The Privacy Act has extraterritorial application, applying to overseas organisations with an “Australian Link”. Whilst determining whether an overseas organisation has an “Australian link” can be tricky business, it is important that organisations get it right.

Once it is established that the Privacy Act applies to an overseas organisation, the organisation must consider which Australian Privacy Principles it is required to comply with, and what systems, procedures and practices it should implement to ensure compliance.

Failing to comply with the Privacy Act can result in a range of consequences. Consequences range from significant civil penalties (fines) to regulatory investigations and enforcement actions being taken against the organisation.

If the experiences of Australian powerhouses Optus, Medibank and HWL Ebsworth are any indication, a company’s failure to protect their stakeholders’ personal information can lead to significant reputational damage and criticism in the court of public opinion.

While overseas organisations might consider reputational damage down-under to be of little importance, non-compliance with Australia’s federal Privacy Act 1988 (Cth) (“Privacy Act”) can also result in a range of consequences from civil penalties (fines) to regulatory investigations and enforcement actions taken against contravening businesses deemed to have an “Australian link”.

Our recent newsletter tackles some of the legal implications of carrying on a business in Australia, including how the Privacy Act applies to overseas organisations with an “Australian link”.[1] Determining whether an overseas organisation has an “Australian link” can be a tricky task – the threshold is not confined to traditional notions of jurisdiction and an organisation will be considered to have an “Australian link” if it “carries on business in Australia or an external Territory”.[2]

Once an overseas organisation has grappled with the “Australian link” threshold and determined that the Privacy Act applies to its operations, it must then understand what this means in practical terms. What obligations flow from the Privacy Act? What are the consequences for non-compliance?

In this article, special counsel Alistair Bridges and lawyer Emily Schilling return to Australian privacy law fundamentals to outline the A’s, B’s and C’s of Privacy Act compliance for overseas entities.

A is for the Australian Privacy Principles

A is for the Australian Privacy Principles (“APPs”).

13 APPs sit at the heart of the Privacy Act to regulate an organisation’s:

  • collection, use and storage;
  • governance and accountability,
  • integrity and correction, and
  • provision of individual access of personal information.

Once an overseas organisation determines that the Privacy Act applies, it must diligently comply with the APPs that are relevant to its business operations and handling of personal information. APPs apply equally to domestic and foreign organisations, but not all APPs will be relevant to all organisations.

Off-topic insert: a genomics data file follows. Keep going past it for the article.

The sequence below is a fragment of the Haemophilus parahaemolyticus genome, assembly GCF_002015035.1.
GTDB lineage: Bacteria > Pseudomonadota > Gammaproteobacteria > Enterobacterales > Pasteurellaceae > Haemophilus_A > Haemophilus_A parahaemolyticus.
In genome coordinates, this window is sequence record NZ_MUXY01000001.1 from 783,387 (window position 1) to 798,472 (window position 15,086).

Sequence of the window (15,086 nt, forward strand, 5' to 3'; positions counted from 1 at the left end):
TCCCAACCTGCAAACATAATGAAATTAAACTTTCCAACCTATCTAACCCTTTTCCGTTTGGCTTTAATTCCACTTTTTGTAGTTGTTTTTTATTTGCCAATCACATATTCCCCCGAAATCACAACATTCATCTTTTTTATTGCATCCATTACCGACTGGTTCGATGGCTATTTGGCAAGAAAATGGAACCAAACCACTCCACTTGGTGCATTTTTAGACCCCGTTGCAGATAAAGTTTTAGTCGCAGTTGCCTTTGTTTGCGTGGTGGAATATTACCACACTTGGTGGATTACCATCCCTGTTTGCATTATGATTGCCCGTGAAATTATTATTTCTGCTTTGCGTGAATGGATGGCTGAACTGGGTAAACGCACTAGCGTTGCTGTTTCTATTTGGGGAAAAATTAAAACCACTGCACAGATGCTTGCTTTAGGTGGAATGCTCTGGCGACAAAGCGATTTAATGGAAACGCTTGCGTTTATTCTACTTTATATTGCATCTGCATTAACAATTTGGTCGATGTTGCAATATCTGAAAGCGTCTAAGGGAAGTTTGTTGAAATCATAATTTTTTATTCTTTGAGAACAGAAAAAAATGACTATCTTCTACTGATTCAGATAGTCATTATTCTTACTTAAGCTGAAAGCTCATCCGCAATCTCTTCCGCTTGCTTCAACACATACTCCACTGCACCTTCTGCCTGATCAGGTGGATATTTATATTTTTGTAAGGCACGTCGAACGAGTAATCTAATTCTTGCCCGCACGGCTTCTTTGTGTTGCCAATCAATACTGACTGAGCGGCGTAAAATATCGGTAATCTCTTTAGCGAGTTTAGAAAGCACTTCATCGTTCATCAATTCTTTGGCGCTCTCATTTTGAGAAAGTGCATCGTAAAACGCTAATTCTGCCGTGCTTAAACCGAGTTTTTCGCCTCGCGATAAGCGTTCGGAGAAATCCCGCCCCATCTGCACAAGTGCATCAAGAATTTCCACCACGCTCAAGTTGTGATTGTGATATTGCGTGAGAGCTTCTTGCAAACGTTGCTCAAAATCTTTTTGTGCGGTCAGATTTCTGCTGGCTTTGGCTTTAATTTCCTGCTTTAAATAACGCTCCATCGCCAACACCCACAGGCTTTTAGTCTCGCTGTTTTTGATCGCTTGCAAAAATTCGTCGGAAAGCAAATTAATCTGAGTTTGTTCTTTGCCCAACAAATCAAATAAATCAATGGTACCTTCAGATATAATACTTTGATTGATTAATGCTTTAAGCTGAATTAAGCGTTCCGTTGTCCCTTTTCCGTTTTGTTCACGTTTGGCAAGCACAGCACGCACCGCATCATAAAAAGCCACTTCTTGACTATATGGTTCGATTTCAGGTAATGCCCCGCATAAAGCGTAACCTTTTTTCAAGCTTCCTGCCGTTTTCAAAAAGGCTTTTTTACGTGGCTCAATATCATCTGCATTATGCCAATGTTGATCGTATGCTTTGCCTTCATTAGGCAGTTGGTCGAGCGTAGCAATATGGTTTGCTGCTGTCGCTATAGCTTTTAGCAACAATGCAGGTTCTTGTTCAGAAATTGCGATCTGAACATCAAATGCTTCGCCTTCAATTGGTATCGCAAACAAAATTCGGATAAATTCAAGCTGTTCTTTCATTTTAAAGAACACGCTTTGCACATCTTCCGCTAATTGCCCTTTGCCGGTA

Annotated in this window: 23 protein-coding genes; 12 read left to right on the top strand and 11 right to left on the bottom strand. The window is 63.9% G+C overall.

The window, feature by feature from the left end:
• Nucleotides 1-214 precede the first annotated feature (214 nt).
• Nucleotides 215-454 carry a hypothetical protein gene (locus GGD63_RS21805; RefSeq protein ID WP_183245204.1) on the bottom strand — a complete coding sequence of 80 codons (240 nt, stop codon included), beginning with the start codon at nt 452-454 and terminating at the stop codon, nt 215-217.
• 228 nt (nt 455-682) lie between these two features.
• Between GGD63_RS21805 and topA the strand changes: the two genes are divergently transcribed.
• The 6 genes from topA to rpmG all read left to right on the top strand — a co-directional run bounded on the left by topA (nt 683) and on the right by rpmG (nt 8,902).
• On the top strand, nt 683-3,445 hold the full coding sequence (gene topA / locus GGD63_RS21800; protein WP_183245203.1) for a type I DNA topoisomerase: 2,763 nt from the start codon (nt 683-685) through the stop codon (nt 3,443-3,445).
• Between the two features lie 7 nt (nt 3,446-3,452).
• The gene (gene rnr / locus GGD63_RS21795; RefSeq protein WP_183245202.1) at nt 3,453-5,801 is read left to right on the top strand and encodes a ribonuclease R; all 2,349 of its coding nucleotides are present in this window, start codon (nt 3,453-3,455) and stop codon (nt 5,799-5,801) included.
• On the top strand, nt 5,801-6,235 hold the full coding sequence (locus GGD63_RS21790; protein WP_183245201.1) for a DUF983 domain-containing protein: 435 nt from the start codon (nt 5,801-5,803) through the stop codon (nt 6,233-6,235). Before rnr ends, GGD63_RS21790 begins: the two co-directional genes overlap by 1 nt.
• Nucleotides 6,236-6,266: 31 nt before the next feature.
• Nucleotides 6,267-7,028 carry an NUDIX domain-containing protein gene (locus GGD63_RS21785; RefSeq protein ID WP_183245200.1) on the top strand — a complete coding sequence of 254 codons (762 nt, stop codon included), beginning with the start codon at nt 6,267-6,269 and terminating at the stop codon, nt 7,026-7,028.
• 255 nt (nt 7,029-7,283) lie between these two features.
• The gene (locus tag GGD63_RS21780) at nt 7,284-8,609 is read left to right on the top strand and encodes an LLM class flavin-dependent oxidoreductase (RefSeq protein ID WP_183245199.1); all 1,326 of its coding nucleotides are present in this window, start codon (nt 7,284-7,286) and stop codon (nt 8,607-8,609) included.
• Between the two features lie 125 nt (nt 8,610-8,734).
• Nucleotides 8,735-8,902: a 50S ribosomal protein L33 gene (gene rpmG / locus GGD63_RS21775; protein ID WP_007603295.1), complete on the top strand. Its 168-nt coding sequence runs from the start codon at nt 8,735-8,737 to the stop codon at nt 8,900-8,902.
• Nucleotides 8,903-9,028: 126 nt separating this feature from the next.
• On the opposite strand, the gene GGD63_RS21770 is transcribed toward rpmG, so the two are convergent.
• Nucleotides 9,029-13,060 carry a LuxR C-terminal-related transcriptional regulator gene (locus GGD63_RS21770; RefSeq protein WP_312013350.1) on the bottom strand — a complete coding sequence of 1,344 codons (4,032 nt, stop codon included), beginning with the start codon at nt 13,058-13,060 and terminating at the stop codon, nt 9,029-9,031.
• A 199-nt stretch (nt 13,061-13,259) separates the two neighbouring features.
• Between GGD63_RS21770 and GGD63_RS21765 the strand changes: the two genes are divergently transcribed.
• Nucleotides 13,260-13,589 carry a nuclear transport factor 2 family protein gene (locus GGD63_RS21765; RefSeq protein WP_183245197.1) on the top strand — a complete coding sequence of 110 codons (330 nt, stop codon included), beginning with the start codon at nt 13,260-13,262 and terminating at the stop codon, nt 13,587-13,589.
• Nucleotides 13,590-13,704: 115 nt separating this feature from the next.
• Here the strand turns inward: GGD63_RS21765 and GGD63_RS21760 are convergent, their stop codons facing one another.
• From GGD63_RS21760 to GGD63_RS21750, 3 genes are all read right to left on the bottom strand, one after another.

The case of Clearview AI Inc and Australian Information Commissioner (“Clearview and AIC”) highlights this well.[3]

In Clearview and AIC, the Administrative Appeals Tribunal (“Tribunal”) considered whether Clearview AI complied with 5 APPs that were relevant to its operations. Clearview AI is an overseas developer of facial recognition technology built from a “web crawler” that compiles facial images from publicly available internet sources, including servers located in Australia.

The Tribunal found:

  • Clearview AI collected "sensitive information” from individuals without their consent. This breached APP 3.3;[4]
  • As a consequence of breaching APP 3.3, Clearview AI also failed to take reasonable steps to implement practices, procedures and systems to comply with the APPs. This breached APP 1.2;[5]
  • Clearview AI collected information without access restrictions from the public internet. Any person who accessed the same webpages as Clearview AI could have done so. Clearview AI, therefore, complied with APP 3.5 regarding the lawful and fair collection of information;[6]
  • Although Clearview AI did not notify individuals that it had collected their image, it would have been unreasonable to do so. Accordingly, Clearview AI met APP 5.1’s notification requirements (although APP 3.3 would still require Clearview AI to obtain all individuals’ consent);[7] and that
  • Clearview AI’s collection of personal information was as accurate, relevant and as up-to-date as Clearview AI could provide. In these circumstances, Clearview AI complied with APP 10.2’s information integrity requirements.[8]

As evidenced by Clearview AI and AIC, an organisation needs to carefully consider which APPs apply to its business operations, and how they apply, before developing systems, procedures and practices to uphold the APPs.

B is for (data) breaches

B is for the Notifiable Data Breaches (“NDB”) scheme.

Under the Privacy Act’s NDB scheme, overseas organisations also have obligations to report certain data breaches (including suspected data breaches) to individuals affected by the data breach and the Office of Australian Information Commissioner (“OAIC”).